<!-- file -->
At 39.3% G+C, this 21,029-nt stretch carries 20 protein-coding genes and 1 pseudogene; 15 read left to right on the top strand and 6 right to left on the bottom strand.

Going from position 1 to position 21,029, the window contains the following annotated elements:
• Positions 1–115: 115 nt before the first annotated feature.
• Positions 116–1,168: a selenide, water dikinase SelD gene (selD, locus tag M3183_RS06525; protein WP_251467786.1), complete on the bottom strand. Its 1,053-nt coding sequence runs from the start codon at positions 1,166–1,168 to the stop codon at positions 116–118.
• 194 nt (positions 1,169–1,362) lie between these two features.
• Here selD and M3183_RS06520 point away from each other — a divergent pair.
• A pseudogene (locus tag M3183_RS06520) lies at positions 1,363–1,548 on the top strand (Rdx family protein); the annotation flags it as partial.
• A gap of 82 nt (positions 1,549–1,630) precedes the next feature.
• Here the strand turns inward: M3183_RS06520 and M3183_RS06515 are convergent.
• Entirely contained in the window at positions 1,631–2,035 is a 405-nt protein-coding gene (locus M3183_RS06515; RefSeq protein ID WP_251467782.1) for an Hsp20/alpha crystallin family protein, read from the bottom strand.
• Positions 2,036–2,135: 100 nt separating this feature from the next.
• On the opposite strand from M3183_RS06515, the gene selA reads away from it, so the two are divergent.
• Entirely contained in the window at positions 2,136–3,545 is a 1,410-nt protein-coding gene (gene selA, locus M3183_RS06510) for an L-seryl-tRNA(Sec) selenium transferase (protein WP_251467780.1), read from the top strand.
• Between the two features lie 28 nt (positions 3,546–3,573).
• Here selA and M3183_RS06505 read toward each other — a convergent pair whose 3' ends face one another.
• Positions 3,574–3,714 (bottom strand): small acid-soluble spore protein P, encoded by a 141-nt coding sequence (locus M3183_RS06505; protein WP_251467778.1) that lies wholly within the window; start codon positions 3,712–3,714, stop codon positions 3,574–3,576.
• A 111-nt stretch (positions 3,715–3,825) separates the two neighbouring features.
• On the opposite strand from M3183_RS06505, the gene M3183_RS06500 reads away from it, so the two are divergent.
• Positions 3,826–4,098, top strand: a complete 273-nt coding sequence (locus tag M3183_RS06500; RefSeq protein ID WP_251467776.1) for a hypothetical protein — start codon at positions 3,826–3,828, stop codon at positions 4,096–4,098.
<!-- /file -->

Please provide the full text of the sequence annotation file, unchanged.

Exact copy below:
At 39.3% G+C, this 21,029-nt stretch carries 20 protein-coding genes and 1 pseudogene; 15 read left to right on the top strand and 6 right to left on the bottom strand.

Going from position 1 to position 21,029, the window contains the following annotated elements:
• Positions 1–115: 115 nt before the first annotated feature.
• Positions 116–1,168: a selenide, water dikinase SelD gene (selD, locus tag M3183_RS06525; protein WP_251467786.1), complete on the bottom strand. Its 1,053-nt coding sequence runs from the start codon at positions 1,166–1,168 to the stop codon at positions 116–118.
• 194 nt (positions 1,169–1,362) lie between these two features.
• Here selD and M3183_RS06520 point away from each other — a divergent pair.
• A pseudogene (locus tag M3183_RS06520) lies at positions 1,363–1,548 on the top strand (Rdx family protein); the annotation flags it as partial.
• A gap of 82 nt (positions 1,549–1,630) precedes the next feature.
• Here the strand turns inward: M3183_RS06520 and M3183_RS06515 are convergent.
• Entirely contained in the window at positions 1,631–2,035 is a 405-nt protein-coding gene (locus M3183_RS06515; RefSeq protein ID WP_251467782.1) for an Hsp20/alpha crystallin family protein, read from the bottom strand.
• Positions 2,036–2,135: 100 nt separating this feature from the next.
• On the opposite strand from M3183_RS06515, the gene selA reads away from it, so the two are divergent.
• Entirely contained in the window at positions 2,136–3,545 is a 1,410-nt protein-coding gene (gene selA, locus M3183_RS06510) for an L-seryl-tRNA(Sec) selenium transferase (protein WP_251467780.1), read from the top strand.
• Between the two features lie 28 nt (positions 3,546–3,573).
• Here selA and M3183_RS06505 read toward each other — a convergent pair whose 3' ends face one another.
• Positions 3,574–3,714 (bottom strand): small acid-soluble spore protein P, encoded by a 141-nt coding sequence (locus M3183_RS06505; protein WP_251467778.1) that lies wholly within the window; start codon positions 3,712–3,714, stop codon positions 3,574–3,576.
• A 111-nt stretch (positions 3,715–3,825) separates the two neighbouring features.
• On the opposite strand from M3183_RS06505, the gene M3183_RS06500 reads away from it, so the two are divergent.
• Positions 3,826–4,098, top strand: a complete 273-nt coding sequence (locus tag M3183_RS06500; RefSeq protein ID WP_251467776.1) for a hypothetical protein — start codon at positions 3,826–3,828, stop codon at positions 4,096–4,098.